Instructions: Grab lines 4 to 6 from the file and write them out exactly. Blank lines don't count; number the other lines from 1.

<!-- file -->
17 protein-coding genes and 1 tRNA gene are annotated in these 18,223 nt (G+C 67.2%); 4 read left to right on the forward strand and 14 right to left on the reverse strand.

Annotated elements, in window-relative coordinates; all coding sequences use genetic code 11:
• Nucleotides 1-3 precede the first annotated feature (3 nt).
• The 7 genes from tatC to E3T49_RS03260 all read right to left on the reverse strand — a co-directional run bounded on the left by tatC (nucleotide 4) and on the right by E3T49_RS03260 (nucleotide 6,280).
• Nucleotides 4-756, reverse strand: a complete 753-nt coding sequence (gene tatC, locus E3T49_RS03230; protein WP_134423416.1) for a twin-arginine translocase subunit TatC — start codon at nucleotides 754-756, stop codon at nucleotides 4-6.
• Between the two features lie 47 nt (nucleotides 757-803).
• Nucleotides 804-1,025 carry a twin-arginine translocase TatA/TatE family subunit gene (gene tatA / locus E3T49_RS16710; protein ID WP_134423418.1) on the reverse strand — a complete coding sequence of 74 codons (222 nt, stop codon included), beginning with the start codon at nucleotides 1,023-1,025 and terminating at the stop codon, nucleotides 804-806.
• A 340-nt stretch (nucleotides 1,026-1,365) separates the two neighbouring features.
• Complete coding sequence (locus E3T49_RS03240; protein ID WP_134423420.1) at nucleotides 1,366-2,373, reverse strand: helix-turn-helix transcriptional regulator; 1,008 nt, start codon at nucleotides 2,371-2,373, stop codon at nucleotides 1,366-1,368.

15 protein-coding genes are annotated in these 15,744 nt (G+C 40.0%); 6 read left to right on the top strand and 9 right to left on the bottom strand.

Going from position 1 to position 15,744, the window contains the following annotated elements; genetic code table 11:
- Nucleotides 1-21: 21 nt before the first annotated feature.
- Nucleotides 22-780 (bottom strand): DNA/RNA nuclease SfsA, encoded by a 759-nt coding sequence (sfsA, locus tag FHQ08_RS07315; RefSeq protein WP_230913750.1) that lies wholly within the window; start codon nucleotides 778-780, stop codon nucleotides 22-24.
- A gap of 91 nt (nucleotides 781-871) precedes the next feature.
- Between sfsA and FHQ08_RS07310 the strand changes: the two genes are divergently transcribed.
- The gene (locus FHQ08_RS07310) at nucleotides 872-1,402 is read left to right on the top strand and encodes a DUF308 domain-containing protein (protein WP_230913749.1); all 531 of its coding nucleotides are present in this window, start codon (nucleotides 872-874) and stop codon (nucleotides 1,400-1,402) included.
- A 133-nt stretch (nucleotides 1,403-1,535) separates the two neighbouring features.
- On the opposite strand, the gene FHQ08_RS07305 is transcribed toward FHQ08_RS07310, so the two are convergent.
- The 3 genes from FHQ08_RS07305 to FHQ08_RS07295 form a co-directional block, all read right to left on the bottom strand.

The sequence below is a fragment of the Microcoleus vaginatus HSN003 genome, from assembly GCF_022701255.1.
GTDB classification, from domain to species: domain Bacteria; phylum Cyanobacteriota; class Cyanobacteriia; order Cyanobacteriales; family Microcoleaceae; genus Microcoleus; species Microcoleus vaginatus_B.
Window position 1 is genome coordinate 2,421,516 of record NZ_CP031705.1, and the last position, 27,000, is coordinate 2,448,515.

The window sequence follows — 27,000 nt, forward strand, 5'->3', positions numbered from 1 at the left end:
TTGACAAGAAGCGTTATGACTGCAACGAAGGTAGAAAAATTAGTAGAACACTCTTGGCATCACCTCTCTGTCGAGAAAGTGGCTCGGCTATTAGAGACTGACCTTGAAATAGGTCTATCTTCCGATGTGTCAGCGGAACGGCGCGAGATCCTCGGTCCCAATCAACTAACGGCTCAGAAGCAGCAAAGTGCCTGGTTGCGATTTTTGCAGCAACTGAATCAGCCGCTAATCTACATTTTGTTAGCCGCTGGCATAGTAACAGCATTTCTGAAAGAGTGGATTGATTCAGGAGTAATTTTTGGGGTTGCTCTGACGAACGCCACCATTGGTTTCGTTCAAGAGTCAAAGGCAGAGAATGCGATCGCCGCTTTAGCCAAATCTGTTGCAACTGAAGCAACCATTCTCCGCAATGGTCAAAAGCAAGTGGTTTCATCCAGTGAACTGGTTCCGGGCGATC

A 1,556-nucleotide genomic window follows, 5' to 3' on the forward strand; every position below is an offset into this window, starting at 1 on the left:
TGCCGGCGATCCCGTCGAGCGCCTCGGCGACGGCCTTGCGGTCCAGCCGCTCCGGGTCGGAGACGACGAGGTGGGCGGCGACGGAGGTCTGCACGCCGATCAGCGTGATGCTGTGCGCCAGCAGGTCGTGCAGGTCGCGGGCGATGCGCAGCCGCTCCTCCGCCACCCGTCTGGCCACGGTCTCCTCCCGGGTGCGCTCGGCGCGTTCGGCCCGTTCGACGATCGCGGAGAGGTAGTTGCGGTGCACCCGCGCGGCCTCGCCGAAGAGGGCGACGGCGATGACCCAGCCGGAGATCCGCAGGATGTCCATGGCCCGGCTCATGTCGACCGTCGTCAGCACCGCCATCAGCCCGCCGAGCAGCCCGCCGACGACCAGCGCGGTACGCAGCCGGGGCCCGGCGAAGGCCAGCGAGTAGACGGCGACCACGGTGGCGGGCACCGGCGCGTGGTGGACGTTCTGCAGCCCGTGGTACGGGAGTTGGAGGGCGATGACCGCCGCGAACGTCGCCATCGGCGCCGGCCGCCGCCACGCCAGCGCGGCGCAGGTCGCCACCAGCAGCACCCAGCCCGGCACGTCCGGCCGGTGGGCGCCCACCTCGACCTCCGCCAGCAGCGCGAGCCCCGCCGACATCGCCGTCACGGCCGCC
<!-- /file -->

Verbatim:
• The 7 genes from tatC to E3T49_RS03260 all read right to left on the reverse strand — a co-directional run bounded on the left by tatC (nucleotide 4) and on the right by E3T49_RS03260 (nucleotide 6,280).
• Nucleotides 4-756, reverse strand: a complete 753-nt coding sequence (gene tatC, locus E3T49_RS03230; protein WP_134423416.1) for a twin-arginine translocase subunit TatC — start codon at nucleotides 754-756, stop codon at nucleotides 4-6.
• Between the two features lie 47 nt (nucleotides 757-803).